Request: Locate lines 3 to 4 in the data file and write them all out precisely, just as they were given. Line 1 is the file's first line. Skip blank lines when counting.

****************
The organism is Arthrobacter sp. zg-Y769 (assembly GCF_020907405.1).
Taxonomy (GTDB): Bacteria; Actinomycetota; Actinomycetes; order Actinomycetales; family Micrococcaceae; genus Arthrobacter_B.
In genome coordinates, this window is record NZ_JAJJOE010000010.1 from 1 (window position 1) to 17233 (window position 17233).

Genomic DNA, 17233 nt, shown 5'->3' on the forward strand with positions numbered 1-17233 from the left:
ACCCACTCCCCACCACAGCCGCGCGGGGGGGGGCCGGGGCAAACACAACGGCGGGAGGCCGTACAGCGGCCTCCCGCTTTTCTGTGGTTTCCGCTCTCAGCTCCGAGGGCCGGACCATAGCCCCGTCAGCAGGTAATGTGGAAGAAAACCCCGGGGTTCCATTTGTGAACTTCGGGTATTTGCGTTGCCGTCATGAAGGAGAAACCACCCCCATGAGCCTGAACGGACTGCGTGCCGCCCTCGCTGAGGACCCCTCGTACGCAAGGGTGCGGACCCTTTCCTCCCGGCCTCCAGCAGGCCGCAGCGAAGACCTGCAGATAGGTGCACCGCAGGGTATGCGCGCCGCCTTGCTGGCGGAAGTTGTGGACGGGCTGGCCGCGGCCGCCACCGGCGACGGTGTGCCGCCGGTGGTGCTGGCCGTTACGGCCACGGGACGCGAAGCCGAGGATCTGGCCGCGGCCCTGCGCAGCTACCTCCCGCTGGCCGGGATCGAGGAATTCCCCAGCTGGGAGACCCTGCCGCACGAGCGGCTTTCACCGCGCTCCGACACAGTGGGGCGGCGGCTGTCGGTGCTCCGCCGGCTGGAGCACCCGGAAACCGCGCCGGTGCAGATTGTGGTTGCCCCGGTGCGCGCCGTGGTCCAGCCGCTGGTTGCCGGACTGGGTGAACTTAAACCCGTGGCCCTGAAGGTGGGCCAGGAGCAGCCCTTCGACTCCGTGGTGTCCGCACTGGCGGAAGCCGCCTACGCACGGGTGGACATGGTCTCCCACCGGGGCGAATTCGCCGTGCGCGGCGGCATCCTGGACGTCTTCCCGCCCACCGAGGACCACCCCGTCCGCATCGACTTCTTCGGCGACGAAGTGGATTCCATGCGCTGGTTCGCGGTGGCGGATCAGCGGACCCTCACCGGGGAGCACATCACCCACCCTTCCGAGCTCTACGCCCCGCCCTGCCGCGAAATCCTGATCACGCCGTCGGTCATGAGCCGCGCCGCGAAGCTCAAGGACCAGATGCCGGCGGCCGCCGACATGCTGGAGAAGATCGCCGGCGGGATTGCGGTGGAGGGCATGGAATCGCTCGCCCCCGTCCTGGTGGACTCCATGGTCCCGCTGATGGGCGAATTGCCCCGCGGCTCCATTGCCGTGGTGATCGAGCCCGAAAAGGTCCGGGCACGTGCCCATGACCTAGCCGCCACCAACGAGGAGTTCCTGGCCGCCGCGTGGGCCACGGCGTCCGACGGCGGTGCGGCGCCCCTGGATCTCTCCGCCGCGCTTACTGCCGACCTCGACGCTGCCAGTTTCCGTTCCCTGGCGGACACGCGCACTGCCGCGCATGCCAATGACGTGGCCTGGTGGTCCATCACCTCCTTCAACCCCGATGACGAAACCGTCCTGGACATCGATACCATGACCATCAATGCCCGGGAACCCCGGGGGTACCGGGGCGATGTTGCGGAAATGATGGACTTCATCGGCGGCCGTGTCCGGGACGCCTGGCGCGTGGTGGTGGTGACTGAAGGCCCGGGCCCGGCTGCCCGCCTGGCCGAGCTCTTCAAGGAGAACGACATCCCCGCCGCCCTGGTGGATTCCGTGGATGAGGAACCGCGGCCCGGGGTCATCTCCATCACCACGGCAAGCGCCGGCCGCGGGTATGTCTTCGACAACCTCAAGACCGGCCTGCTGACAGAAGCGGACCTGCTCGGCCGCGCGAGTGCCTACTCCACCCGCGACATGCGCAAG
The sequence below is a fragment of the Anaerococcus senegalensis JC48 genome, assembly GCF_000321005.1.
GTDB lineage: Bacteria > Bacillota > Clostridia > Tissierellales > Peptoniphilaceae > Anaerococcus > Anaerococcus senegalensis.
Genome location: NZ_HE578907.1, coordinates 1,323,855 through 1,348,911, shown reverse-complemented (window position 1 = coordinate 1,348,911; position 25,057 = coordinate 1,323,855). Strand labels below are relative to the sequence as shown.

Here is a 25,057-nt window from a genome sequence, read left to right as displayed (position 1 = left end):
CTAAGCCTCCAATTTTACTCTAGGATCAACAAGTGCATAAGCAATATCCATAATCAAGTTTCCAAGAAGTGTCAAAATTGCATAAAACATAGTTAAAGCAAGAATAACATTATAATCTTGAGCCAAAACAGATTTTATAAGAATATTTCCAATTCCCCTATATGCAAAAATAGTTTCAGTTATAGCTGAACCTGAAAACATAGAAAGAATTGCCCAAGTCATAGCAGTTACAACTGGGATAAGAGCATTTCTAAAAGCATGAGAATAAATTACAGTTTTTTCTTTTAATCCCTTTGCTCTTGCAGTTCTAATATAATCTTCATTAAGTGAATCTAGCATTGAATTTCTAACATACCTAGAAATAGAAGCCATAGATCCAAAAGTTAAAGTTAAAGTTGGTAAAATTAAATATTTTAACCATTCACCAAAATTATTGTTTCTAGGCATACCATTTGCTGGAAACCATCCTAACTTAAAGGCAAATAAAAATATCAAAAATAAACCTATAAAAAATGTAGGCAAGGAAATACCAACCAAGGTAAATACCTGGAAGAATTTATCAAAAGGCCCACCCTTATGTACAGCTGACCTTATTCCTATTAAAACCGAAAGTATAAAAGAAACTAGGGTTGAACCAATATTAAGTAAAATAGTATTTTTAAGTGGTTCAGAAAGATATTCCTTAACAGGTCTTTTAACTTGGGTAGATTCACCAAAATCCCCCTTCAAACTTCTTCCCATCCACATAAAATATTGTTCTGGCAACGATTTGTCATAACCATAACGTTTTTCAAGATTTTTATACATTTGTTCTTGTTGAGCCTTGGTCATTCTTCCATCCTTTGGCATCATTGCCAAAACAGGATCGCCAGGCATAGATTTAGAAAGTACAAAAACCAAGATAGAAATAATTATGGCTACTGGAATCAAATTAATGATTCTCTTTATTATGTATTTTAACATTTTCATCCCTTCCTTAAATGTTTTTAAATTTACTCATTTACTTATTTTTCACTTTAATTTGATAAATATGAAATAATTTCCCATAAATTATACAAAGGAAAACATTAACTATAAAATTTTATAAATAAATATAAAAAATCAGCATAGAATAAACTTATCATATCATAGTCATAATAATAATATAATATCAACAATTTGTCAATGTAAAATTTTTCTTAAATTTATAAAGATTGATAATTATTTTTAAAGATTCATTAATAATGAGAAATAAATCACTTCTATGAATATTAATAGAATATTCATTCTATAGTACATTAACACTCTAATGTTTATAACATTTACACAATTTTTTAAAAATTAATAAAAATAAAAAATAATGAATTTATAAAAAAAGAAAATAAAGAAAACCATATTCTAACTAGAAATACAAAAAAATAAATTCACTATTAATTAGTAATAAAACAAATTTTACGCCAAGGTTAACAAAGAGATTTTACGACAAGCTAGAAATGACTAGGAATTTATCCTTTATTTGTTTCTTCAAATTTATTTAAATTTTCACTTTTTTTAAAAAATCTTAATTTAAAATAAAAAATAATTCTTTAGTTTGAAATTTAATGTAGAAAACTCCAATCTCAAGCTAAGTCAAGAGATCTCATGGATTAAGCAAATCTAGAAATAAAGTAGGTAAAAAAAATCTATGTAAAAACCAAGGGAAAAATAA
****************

In genome coordinates, this window is record NZ_JAJJOE010000010.1 from 1 (window position 1) to 17233 (window position 17233).

Genomic DNA, 17233 nt, shown 5'->3' on the forward strand with positions numbered 1-17233 from the left: